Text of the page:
What To Do If Your Period is Painful AF

Some people can breeze through their periods unscathed (#blessed). And then there are the rest of us.

 Illustrated by Marcy Gooberman

Illustrated by Marcy Gooberman

Pain accompanying periods is pretty typical. In fact, 84% of people who menstruate experience some type of pain. However, period pain affects people on a spectrum. About half of people don’t experience cramping at a level that requires treatment. The other half of people (55%) need to take medication to manage their pain (usually an NSAID) and 32% of people experience pain so severe that it causes them to miss work, school, or social events. Period pain is actually the number one cause of repeated school absence in teenage girls.

While there are no objective criteria for what classifies period pain as normal or abnormal, the medical term for pain during your period (also known as cramps) is dysmenorrhea. Period pain can become a problem when it interferes with your normal daily functioning.

If you suffer from severe cramping each month, here are some evidence-based suggestions that could help bring some relief.

First...Things that could be making your periods worse:

There are some known risk factors that are associated with more painful periods. Some of these factors are outside of your control. You may experience worse cramping if you had your first period at an earlier age, have a very heavy flow during your period, and/or have not yet had a child.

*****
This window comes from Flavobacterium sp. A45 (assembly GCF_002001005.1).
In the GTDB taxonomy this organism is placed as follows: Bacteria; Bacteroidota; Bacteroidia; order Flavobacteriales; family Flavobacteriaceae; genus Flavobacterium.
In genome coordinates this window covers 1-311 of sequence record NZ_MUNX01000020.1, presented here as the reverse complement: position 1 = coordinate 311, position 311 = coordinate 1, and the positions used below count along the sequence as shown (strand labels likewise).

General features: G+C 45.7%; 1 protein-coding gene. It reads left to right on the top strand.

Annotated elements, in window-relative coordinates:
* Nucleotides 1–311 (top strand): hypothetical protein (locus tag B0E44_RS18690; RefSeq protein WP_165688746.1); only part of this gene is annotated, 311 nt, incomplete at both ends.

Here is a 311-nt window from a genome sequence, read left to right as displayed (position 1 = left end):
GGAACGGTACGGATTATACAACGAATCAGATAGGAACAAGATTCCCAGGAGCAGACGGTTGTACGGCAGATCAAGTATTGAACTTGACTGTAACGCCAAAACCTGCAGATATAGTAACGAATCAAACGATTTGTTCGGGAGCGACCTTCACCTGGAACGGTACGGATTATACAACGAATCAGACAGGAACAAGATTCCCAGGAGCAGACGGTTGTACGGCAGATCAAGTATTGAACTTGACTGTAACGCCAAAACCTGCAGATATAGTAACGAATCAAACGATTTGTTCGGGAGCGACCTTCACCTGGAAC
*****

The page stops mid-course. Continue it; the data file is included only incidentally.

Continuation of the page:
Then there are a few risk factors that we can modify. Smoking has been shown to make period pain worse. Reducing or quitting smoking could help ease menstrual pain. Additionally, having a very low body weight or BMI is associated with increased period pain.

The Here and Now: Quick fixes for your darkest hours…

So you’re bleeding and just looking for a way to feel less crappy. Here are some ideas.

Medicate with NSAIDs

NSAIDs (Nonsteroidal anti-inflammatory drugs) are pain-relievers that have been shown to effectively reduce period pain. NSAIDs include ibuprofen, naproxen, and aspirin. If you take the recommended dose before the onset of actual cramping, they may be more effective at preventing pain.

Apply Topical Heat

A 2001 clinical study confirmed that applying a heat source to your aching tummy is an effective method for reducing period pain. Combining topical heat with an NSAID medication works even better than either approach alone. While NSAIDs help most if taken before cramps begin, topical heat can be very soothing if the pain has already set in. You can use heating pads or adhesive heating patches that are created for cramp relief.

Exercise If It Works For You

Exercise is an often-suggested remedy for cramps. Surprisingly, there is not too much research that shows the connection between exercise and reduced cramps. However, exercise is typically a positive health choice and perhaps worth a try if you’re feeling up to it. General wisdom holds that exercise releases mood-lifting endorphins and increases blood circulation and oxygen in your body which can help with bloating, cramping, and headaches. During your period, try a gentle activity like walking, running (as long as it’s comfortable), yoga, or weight lifting to get your blood moving.

Long-Term Solutions